[Anybody who loves Philadelphia an noir should read David Goodis.]
CINEDELPHIA FILM FESTIVAL presents
April 12, 2013, 7:30 PM
DAVID GOODIS and THE BURGLARS (1971) on 35mm
Though he spent a stint living and working in New York and L.A., noir novelist David Goodis (1917 – 1967) was born and raised in Philadelphia. The city left an indelible stamp on his work and his fixation with Philadelphia’s poor urban areas and criminal life, as well as his tendency to sympathize with the city’s outsiders and outlaws often show up in his fiction. His novels such as The Burglar, Of Tender Sin, The Wounded and the Slain and Down There focus on criminals, fugitives, hard luck cases and lives gone wrong. These compelling stories attracted filmmakers, many of them French, where Goodis’ work is more popular than the U.S., and a number of his novels were adapted into well-known films, such as Truffaut’s Shoot the Piano Player (1960).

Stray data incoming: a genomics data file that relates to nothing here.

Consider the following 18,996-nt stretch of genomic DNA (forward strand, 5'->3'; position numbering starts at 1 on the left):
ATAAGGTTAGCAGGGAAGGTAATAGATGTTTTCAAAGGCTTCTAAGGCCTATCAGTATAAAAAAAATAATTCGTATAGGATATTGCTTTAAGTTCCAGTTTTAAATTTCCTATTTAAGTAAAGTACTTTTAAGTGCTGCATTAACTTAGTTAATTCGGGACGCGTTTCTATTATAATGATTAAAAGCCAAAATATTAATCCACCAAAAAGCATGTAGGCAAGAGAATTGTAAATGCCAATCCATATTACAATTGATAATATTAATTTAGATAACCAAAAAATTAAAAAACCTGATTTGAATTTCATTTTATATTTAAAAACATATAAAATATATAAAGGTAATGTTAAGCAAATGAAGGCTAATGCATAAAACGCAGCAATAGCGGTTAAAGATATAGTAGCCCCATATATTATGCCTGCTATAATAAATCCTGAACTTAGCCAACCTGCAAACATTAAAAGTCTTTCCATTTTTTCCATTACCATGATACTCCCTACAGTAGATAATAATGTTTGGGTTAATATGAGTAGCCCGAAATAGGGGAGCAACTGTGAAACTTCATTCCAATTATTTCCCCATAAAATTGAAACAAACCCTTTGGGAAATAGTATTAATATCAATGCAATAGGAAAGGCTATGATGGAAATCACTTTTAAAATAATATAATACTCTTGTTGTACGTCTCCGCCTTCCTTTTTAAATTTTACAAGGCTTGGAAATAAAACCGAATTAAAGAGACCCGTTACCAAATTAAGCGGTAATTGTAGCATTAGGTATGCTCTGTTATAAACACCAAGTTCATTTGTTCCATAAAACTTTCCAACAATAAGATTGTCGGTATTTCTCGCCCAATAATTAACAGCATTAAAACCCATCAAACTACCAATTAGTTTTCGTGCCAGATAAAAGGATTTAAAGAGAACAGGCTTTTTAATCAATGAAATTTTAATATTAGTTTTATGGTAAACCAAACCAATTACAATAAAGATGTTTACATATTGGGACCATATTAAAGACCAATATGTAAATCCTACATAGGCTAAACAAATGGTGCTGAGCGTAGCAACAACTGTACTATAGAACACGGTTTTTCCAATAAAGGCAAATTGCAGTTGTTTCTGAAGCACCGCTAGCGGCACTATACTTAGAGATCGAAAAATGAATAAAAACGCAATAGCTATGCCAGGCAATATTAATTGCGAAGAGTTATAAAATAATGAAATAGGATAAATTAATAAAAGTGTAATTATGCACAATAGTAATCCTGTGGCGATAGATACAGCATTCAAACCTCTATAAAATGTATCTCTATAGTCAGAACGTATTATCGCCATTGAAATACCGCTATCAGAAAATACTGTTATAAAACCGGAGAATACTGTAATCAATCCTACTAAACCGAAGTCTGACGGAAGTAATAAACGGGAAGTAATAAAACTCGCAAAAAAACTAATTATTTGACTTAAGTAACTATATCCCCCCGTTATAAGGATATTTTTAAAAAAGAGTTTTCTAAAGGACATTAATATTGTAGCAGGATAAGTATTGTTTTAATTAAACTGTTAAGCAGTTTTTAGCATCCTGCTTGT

French director Henri Verneuil made a second adaptation of Goodis’ novel The Burglars (1971) aka Le Casse, which was also partly a remake of a ’57 version of the film scripted by Goodis, shot in Philadelphia, directed by Philadelphian Paul Wendkos and starring Jayne Mansfield. Verneuil’s version stars Omar Sharif and Jean-Paul Belmondo. A dirty police inspector purses a gang of burglars who are seeking out a cache of emeralds. This Euro-crime film is relatively obscure within the U.S., but became known for a famous car chase sequence through the streets of Athens, some impressive cinematography from the prolific Claude Renoir, and a great score from composer Ennio Morricone. This stunt heavy, noir tinged heist film is an entertaining look at Goodis’ Philadelphia by way of Europe.
There will be a pre-screening panel discussion on Goodis’ work and life moderated by local film writer Samm Deighan and featuring Inquirer film critic Steven Rea, writer and Poe expert Edward Pettit, NoirCon founder Lou Boxer, and crime novelist Duane Swierczynski.
Advance tickets will be available through International House soon.